.220 Russian?


#1

Is this a .220 Russian?

It is a CWS case headstamped “T” at 12 o’clock and “65” at 6 o’clock. OAL is 38.6mm. Inside neck diameter is approx 5.5mm.


#2

By look, headstamp and measurement, I would say it is a .220 Russian - a cartridge designed primarily for the Running Deer Match in international competitions. When they first few showed up years and years ago, many of us thought it was the Russian’s answer to the “new” .223 Remington, and that because of the dated case, it was a pure military cartridge.


#3

Cheers John, I’ll record it a a Tula 1966 .220 Russian.


#4

Falcon

While that cartridge is commonly called a 220 Russian it is more correctly a 5.6 x 39mm. The 220 Russian headstamps did not appear until SAKO and LAPUA started making the case and I believe the only Russian made cases or cartridges so headstamped are the very late ones.

Ray


#5

Ray - one can argue that the latest designation most widely used on headstamps now, including Russian (or the very few I have seen, anyway), represents the most correct designation-usage. I’m not making a statement in favor of either usage over the other, just pointing out that the .220 designation has been more widely used, and that even the Russians have headstamped ammunition in that way. Most of the other Russian headstamps have simply the manufacturer’s designation and a date. I don’t recall seeing any headstamp using the 5.6 x 39 designation, although this is out of my field (although I have had a lot of these go thru my hands), and it probably does exist with that headstamp caliber-designation.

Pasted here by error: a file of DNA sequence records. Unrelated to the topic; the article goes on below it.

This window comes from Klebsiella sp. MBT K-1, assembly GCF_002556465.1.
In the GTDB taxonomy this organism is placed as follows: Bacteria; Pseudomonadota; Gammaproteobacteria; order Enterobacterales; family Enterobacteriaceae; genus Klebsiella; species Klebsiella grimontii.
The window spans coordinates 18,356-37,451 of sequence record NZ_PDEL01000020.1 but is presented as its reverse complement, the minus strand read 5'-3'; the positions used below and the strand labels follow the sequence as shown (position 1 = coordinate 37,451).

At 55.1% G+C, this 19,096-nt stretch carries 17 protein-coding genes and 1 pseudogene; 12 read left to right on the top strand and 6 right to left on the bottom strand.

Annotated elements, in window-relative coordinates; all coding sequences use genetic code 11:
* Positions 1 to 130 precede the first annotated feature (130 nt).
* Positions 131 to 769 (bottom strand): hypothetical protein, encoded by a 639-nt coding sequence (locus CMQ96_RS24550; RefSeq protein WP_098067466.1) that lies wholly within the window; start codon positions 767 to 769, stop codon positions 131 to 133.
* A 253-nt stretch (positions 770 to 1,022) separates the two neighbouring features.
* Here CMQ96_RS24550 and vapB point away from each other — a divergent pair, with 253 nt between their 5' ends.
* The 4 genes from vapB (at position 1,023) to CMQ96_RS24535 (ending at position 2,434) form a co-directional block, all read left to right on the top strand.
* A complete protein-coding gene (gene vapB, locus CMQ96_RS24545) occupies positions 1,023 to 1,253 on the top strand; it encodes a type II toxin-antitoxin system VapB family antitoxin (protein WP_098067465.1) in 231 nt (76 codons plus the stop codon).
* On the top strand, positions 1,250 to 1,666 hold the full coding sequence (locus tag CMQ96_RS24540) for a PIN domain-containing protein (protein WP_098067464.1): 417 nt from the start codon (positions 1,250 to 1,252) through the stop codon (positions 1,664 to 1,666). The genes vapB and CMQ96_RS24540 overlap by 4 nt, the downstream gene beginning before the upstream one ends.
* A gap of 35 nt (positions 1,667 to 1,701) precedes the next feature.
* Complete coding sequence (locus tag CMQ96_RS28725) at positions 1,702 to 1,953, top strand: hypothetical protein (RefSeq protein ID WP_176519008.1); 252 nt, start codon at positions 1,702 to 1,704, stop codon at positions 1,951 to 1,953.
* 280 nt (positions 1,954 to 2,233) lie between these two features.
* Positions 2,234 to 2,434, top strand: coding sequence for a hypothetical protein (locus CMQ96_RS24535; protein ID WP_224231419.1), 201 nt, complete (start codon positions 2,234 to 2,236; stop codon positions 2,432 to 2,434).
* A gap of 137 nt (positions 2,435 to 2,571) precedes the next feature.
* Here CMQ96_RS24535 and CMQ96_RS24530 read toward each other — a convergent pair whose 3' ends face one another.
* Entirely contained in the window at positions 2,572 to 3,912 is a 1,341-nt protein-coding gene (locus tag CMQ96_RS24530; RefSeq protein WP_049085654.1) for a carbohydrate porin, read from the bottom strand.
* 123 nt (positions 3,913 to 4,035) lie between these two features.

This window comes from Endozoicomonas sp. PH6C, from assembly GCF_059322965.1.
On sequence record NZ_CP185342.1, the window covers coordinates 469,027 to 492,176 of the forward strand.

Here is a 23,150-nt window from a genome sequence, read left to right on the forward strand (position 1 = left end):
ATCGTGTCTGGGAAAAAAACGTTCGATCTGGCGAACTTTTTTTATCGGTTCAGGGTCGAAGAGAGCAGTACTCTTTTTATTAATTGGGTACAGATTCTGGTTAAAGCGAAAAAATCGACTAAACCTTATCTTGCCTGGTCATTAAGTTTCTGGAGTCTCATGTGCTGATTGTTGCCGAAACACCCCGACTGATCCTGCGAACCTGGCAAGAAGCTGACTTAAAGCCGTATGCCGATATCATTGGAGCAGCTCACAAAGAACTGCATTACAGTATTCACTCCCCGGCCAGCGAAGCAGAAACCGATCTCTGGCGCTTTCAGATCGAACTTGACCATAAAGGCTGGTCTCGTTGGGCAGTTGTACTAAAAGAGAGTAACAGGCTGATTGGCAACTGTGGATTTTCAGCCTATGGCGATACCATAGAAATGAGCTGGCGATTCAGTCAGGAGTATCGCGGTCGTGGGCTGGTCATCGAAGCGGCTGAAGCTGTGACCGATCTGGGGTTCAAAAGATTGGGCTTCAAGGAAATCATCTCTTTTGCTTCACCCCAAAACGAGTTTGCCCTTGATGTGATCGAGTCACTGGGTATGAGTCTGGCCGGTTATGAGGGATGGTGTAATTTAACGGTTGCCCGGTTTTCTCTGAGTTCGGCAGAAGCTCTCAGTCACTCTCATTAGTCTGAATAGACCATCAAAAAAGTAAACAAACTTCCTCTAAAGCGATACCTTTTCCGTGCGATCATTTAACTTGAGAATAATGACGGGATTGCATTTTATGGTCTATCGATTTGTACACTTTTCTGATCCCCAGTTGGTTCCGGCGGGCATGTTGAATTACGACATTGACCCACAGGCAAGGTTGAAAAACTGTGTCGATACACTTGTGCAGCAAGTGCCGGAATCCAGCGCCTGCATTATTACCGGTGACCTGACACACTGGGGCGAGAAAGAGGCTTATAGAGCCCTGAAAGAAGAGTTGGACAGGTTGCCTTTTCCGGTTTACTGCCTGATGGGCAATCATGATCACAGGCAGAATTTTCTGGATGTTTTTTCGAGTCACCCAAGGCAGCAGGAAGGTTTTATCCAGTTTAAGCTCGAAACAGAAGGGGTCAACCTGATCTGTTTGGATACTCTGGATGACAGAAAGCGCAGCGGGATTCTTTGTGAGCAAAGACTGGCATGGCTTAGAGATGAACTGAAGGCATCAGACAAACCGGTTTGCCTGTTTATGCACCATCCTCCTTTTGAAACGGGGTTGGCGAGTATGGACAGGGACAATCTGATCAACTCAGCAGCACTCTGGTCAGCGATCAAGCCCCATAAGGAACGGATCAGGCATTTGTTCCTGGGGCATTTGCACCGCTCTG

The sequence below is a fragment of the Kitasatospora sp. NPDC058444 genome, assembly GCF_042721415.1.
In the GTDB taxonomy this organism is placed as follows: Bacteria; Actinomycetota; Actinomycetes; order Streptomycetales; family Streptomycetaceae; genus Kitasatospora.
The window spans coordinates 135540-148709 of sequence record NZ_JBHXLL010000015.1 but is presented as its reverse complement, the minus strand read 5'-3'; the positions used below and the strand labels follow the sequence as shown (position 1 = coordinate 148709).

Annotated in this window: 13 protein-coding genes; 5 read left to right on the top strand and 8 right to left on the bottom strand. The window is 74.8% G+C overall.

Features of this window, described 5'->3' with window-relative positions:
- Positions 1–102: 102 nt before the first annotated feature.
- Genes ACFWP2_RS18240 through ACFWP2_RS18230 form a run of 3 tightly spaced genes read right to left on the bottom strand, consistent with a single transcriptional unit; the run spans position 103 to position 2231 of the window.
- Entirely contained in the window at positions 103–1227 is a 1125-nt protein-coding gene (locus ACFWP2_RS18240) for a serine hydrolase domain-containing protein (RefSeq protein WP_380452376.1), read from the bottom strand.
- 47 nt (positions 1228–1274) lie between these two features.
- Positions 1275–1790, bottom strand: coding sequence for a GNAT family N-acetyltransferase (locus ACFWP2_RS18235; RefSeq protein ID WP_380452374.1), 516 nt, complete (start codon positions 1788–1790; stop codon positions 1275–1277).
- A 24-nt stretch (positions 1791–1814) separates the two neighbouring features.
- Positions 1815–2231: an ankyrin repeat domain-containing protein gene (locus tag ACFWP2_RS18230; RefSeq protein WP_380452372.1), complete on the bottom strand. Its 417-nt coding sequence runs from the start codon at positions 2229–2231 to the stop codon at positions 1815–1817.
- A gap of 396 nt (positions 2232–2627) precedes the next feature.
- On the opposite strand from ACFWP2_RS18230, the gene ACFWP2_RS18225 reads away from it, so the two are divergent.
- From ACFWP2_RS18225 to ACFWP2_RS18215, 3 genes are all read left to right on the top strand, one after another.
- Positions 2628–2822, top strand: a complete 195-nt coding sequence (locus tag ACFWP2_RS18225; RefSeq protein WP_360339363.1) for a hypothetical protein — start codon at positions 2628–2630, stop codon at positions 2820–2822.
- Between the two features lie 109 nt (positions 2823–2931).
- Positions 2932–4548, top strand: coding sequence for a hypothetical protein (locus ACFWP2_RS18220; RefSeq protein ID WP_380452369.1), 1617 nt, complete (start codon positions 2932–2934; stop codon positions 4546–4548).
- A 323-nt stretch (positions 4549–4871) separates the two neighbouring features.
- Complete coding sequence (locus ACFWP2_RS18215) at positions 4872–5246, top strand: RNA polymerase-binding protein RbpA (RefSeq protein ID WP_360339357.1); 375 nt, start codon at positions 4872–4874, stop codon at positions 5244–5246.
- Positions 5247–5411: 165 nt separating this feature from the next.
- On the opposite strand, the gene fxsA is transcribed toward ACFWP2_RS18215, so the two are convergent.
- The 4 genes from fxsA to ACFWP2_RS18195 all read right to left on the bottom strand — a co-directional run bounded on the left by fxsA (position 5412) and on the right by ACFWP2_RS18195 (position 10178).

#6

John

What you said is correct.

I was only telling Falcon that his particular case, manufactured in 1965, would have been designated a 5.6 x 39 at the time it was made. To me, it would be sorta like calling a T65E3 cartridge a 7.62 NATO or, worse yet, a 308 Winchester.

There are SAKO, LAPUA, and Russian (Tyva) cases that are headstamped 220 Russian but they are all later made. There are also LAPUA and Russian (Tn3) cases headstamped 5.6 x 39. I believe that all of the Russian made cases are steel while all of the Finnish cases are brass.

The Russian cases are outside of my area of interest also. I’ve done more research on the Finnish cases because of my interest in Benchrest and their connection with the 22 and 6mm PPC wildcats. It’s interesting that the straight 220 Russian case and one necked up to 6mm are gaining in popularity among Benchrest shooters. It appears that they shoot just as well without changing the shoulder angle or eliminating the body taper as is done to make PPC brass. Maybe the original 5.6 x 39 design was a good one afterall.

Ray


#7

Entendido! You are totally correct in context of your intended usage. Sorry, I misunderstood the limitation of the designation-usage intended. And what, you don’t like it when people say “I gotta M1A that uses 30 NATO bullets.”? You should work in a gun shop for 38 years and answer requests like “Gimme some bullets for my A.C.P. caliber pistol,” or “I want some .30 caliber ammunition for my gun.” What type of gun sir? “I don’t know, but it shoots the 30 caliber stuff.”